The FHA loan is known for its easy to qualify for guidelines, but exactly what are those guidelines when it comes to the debt ratio? How do you know what gets included and does not get included? Here are some general rules regarding how the FHA looks at various types of debt when you apply for FHA financing.
Student loans always get included in your debt ratio – even deferred student loans. This means that if you just graduated college and do not yet owe money on your student loans and are ready to purchase a home, the lender will include your future student loan payments in your debt ratio. This helps the lender know that even when your student loan payments become due, you will still be able to make your mortgage payments without a problem. If there is not a minimum payment reporting on your credit report and the issuer of the loan is not able to provide a minimum payment, the lender will use 2 percent of the loan amount that is outstanding for your minimum payment.
Debt that is Almost Paid Off
If you have debts reporting on your credit report that are not revolving and are almost paid off, you might be able to exclude them from your debt ratio for an FHA loan. You have to have less than 10 months left on the debt in order to qualify for this exception. The remaining 10 months have to be a natural progression of the loan rather than you making a large payment towards the loan to bring the balance down. In other words, your credit report needs to show that there are 10 or fewer months remaining. This debt cannot be one that can be revived, however. This means it does not work on lines of credit or credit cards – strictly installment debts with a closed end.
If you were a co-signer for someone and now you want to qualify for your own FHA loan, you will likely have to include that co-signed debt into your debt ratio unless you can do one of the following:
- Prove that the person you co-signed for has made all of the payments on the loan. This should be done with canceled checks from the original borrower.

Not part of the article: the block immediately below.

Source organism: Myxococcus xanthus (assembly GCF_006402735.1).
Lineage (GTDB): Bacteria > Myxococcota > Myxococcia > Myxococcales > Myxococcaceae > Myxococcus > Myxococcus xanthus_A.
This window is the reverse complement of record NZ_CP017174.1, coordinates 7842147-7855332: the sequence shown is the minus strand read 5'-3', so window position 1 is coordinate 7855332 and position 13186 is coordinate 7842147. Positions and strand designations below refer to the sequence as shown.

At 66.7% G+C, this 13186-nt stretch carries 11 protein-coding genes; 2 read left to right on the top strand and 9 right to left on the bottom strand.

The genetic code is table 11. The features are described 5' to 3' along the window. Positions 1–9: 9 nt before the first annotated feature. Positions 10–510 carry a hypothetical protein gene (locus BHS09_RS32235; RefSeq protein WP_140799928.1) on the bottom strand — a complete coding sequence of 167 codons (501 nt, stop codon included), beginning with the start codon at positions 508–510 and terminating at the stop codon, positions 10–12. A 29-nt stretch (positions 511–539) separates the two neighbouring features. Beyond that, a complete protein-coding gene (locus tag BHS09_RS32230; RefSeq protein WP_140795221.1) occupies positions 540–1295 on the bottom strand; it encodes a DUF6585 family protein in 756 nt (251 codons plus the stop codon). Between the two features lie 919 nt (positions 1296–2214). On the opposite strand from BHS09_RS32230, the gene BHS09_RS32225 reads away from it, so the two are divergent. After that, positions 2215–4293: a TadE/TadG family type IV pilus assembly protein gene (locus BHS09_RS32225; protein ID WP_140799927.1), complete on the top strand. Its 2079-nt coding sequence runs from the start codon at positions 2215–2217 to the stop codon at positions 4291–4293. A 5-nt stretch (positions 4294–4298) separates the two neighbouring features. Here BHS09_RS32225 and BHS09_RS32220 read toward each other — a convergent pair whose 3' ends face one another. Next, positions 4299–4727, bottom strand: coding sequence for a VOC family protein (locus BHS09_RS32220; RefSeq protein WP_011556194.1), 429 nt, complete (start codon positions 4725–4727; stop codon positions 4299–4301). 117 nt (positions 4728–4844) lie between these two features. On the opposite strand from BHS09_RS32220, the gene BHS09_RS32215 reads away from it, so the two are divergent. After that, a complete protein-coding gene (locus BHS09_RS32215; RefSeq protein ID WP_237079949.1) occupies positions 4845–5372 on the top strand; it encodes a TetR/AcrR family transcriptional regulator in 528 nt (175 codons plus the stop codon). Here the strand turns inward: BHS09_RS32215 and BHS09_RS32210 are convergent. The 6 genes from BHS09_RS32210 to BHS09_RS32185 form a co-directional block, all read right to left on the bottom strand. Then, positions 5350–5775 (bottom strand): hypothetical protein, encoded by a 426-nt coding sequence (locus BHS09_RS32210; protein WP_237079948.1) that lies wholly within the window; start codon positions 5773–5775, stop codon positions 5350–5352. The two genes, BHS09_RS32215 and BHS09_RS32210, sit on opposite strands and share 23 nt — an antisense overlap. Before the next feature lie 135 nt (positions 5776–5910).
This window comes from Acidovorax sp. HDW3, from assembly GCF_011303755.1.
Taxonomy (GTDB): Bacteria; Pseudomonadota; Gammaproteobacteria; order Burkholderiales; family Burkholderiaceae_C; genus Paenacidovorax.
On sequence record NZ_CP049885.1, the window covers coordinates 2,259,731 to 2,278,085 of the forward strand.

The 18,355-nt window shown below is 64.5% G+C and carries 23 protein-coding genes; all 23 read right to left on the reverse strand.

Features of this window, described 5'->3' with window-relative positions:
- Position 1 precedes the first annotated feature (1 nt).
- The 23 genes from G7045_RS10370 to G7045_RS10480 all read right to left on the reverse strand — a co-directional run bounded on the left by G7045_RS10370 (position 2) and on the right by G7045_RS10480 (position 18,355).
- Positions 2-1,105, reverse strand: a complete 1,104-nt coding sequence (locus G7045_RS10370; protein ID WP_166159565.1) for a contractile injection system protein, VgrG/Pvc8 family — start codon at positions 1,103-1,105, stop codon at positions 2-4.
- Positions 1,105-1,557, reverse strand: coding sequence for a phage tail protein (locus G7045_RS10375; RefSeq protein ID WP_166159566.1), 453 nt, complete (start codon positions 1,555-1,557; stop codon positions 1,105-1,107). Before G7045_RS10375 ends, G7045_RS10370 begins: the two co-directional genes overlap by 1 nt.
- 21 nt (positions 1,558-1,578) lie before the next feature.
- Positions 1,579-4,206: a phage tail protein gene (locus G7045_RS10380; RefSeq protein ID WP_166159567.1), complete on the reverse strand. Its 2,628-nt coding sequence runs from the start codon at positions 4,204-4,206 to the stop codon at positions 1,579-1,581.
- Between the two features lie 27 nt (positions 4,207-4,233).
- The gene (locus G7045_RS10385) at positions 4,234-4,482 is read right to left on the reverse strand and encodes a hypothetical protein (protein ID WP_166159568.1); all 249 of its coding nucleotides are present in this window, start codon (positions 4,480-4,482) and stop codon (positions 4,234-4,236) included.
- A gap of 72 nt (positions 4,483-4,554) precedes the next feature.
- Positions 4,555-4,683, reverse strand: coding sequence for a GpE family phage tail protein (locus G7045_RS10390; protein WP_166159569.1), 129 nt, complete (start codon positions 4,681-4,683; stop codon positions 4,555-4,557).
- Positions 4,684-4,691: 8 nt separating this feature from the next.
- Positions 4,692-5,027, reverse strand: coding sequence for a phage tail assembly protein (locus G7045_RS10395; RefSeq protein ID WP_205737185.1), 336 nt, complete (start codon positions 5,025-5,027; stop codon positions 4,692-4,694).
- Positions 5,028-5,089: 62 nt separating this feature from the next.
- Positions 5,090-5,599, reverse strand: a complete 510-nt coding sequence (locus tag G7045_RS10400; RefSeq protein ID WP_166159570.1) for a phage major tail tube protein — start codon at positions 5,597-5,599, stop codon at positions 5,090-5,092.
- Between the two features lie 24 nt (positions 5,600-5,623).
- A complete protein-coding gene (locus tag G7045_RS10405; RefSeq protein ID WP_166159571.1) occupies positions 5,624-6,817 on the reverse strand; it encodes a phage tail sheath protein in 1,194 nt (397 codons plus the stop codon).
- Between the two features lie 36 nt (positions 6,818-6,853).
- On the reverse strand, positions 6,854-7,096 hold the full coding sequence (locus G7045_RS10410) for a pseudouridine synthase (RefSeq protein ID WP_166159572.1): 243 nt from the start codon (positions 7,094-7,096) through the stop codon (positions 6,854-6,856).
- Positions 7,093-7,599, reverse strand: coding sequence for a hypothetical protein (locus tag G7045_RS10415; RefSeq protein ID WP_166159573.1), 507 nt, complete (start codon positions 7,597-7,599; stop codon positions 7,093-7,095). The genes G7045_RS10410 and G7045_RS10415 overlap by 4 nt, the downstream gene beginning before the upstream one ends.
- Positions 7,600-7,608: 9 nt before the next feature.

- You must be able to prove that the borrower made the last 12 payments. If the debt is not old enough to have 12 payments made, at least 3 payments must be used. If there are not at least 3 payments, the debt gets included in your debt ratio.
Have the person you co-signed for refinance the loan into his name only and then provide the proof that you are no longer liable for the loan to the FHA lender.
All Other Monthly Debts
Any other debts that report on your credit report get included in the debt ratio for an FHA loan. This includes things like:
- Credit card payments
- Installment loans
- Student loans
Payments that you might not have to include are things like your insurance and utility payments because they do not report to the credit bureaus. Basically, any debtor that reports your debt to the credit bureaus gets included unless you have less than 10 months left to pay on the debt. In addition, your new principal, interest, homeowner’s insurance, taxes, and mortgage insurance premium also get figured in to determine your total debt ratio.
Before you apply for an FHA loan, it pays to get your debt ratio in line. If you are unsure about how the lender will calculate your income because you do not receive a straightforward salary, you can talk to a lender to see what they will do. Typically, they take a two-year average of your income based on your income taxes filed for the last two years. Once you know where your debt ratio lies, you can determine if you need to make any changes before applying in order to get the most affordable rate and best terms on your mortgage.